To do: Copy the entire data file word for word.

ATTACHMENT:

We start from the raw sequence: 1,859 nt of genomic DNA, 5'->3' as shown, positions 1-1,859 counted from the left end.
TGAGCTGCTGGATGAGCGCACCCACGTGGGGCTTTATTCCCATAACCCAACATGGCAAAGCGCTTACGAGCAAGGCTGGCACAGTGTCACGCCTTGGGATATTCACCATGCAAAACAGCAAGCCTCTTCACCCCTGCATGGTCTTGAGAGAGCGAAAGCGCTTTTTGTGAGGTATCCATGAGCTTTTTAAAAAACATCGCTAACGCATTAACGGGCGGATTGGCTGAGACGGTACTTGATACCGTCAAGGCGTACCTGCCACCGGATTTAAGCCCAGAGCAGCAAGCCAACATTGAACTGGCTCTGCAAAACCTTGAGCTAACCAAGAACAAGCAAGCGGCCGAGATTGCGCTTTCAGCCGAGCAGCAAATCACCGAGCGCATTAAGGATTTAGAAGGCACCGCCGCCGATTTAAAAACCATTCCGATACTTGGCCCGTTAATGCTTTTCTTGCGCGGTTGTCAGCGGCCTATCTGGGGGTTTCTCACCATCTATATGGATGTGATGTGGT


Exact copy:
We start from the raw sequence: 1,859 nt of genomic DNA, 5'->3' as shown, positions 1-1,859 counted from the left end.
TGAGCTGCTGGATGAGCGCACCCACGTGGGGCTTTATTCCCATAACCCAACATGGCAAAGCGCTTACGAGCAAGGCTGGCACAGTGTCACGCCTTGGGATATTCACCATGCAAAACAGCAAGCCTCTTCACCCCTGCATGGTCTTGAGAGAGCGAAAGCGCTTTTTGTGAGGTATCCATGAGCTTTTTAAAAAACATCGCTAACGCATTAACGGGCGGATTGGCTGAGACGGTACTTGATACCGTCAAGGCGTACCTGCCACCGGATTTAAGCCCAGAGCAGCAAGCCAACATTGAACTGGCTCTGCAAAACCTTGAGCTAACCAAGAACAAGCAAGCGGCCGAGATTGCGCTTTCAGCCGAGCAGCAAATCACCGAGCGCATTAAGGATTTAGAAGGCACCGCCGCCGATTTAAAAACCATTCCGATACTTGGCCCGTTAATGCTTTTCTTGCGCGGTTGTCAGCGGCCTATCTGGGGGTTTCTCACCATCTATATGGATGTGATGTGGT